The Benefits of Meditating. 303. April 15, 2021

Updated: Apr 30



I remember the days of old; I meditate on all thy works; I muse on the work of thy hands.

- Psalm 143:5


Meditating has been an overworked term for years. Yet, God encouraged meditation. Not to empty our minds, but rather to focus on overcoming our shortcomings.


Our key scripture shows David's exercising his meditation on the works of God. This diligence was as joyful for him as it would be for us to do. David rationalised his way through the depths and layers of God's Word, which gave him a far greater understanding of God's nature. He understood God's wonderful heart and mind, His love for humankind, and His faithfulness to His promises.


Years before that, God told Joshua to meditate on His law. "This book of the law shall not depart out of thy mouth; but thou shalt meditate therein day and night." Joshua 1:8.


Why? It helped him focus on God's written Word, his personal obedience to it, and the success of his leadership and army's battles. Meditating on how to walk with God became more than Joshua's pastime. It was a structure in his life. A foundation.


Psalm 1-3 shows us certain people who were similarly diligent to Joshua. Their success was also attributed to meditating on God's law. "Blessed is the man that walketh not in the counsel of the ungodly, nor standeth in the way of sinners, nor sitteth in the seat of the scornful. But his delight is in the law of the Lord; and in his law doth he meditate day and night." (v2)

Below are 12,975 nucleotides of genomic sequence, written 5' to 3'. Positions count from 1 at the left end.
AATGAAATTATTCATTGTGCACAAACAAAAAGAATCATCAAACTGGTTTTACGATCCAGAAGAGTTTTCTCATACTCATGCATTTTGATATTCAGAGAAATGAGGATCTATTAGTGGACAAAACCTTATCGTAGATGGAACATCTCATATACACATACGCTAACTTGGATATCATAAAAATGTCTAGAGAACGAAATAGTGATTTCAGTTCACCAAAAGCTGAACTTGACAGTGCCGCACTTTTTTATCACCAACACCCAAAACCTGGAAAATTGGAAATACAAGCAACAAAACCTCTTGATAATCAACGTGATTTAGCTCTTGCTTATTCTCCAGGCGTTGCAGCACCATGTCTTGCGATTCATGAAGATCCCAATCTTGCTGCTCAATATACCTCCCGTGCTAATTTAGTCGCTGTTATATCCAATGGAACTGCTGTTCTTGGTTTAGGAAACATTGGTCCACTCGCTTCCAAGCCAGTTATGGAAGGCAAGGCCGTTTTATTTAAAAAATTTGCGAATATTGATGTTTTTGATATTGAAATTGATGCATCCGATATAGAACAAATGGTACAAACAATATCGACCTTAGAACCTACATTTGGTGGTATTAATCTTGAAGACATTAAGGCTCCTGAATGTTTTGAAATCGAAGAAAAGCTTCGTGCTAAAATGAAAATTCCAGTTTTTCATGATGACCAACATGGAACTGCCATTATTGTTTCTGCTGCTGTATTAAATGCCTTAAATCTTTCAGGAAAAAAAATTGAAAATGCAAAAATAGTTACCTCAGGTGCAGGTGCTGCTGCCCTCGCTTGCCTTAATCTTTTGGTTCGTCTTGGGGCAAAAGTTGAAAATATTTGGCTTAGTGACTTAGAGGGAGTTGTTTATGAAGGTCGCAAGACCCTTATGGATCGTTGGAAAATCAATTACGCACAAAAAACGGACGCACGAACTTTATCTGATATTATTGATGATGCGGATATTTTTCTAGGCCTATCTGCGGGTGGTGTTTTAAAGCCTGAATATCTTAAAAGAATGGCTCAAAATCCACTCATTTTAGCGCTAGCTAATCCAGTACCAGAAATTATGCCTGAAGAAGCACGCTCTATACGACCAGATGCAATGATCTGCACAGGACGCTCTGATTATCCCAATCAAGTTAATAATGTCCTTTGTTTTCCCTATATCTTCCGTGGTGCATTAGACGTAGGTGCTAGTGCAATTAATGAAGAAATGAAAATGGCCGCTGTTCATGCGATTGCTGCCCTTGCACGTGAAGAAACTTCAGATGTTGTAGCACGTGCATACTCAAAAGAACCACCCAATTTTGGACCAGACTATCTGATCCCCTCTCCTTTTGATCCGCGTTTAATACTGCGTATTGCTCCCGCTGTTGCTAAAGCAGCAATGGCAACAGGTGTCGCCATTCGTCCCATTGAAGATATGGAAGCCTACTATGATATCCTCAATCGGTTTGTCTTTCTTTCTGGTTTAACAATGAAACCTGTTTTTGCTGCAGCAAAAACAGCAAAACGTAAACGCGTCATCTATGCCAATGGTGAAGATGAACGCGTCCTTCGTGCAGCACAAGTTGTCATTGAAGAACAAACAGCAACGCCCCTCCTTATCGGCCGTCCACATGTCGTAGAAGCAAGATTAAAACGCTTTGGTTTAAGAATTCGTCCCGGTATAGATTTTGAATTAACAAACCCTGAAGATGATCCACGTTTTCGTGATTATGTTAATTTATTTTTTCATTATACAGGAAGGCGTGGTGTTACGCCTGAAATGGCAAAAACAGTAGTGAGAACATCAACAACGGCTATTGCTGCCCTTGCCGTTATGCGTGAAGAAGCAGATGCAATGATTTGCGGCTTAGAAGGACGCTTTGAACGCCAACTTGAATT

By focussing on what God had instructed them to do, they found they had become like strong, tall, and highly useful trees "planted by the rivers of water, that bringeth forth his fruit in his season; his leaf also shall not wither; and whatsoever he doeth shall prosper."


They turned themselves into counsellors of value. They began to fathom how God counsels and how He has already placed answers in His Word so we can both conform to His standards ourselves and counsel others the right way.


Later on, 1 Timothy 4:12-15, shows Paul instructing His protege Timothy to meditate on specific things. "but be thou an example of the believers, in word, in conversation, in charity, in spirit, in faith, in purity. Till I come, give attendance to reading, to exhortation, to doctrine. Neglect not the gift that is in thee, which was given thee by prophecy, with the laying on of the hands of the presbytery. Meditate upon these things; give thyself wholly to them; that thy profiting may appear to all."


Each of the above instances shows us those followers became spiritually richer, more focussed, and more capable. They developed a depth sought by others and became renowned for it. We can too. To meditate means to muse or imagine. Imagine peeling an onion. When you look at scripture, peel one layer off at a time and see what's underneath. How many angles can you see in the verse or passage?


Today's prayer: Dear Lord, my meditation has been short and scrambled most of the time. I want to meditate on your Word, helping me grow in your meditation and not waste valuable time focussing on wrong things.

Photo by Priscilla Du Preez

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